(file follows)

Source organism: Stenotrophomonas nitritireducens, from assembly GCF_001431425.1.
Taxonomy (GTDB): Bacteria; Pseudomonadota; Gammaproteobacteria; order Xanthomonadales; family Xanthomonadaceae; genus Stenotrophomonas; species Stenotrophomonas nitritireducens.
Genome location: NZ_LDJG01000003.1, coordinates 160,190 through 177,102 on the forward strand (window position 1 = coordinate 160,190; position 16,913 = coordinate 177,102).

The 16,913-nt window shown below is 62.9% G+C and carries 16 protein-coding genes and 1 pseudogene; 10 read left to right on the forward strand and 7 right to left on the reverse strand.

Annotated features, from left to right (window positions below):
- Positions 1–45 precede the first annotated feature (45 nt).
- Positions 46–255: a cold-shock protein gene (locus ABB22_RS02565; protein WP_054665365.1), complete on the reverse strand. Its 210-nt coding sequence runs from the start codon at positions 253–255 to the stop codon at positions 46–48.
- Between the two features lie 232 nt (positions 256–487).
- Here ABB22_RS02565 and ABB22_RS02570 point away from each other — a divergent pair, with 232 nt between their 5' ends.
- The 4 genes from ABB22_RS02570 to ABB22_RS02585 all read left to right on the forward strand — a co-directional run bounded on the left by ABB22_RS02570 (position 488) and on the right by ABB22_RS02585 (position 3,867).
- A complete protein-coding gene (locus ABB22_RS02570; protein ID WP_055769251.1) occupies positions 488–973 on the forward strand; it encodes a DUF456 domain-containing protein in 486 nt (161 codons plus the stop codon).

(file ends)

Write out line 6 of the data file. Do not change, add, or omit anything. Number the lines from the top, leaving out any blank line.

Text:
- Positions 1–45 precede the first annotated feature (45 nt).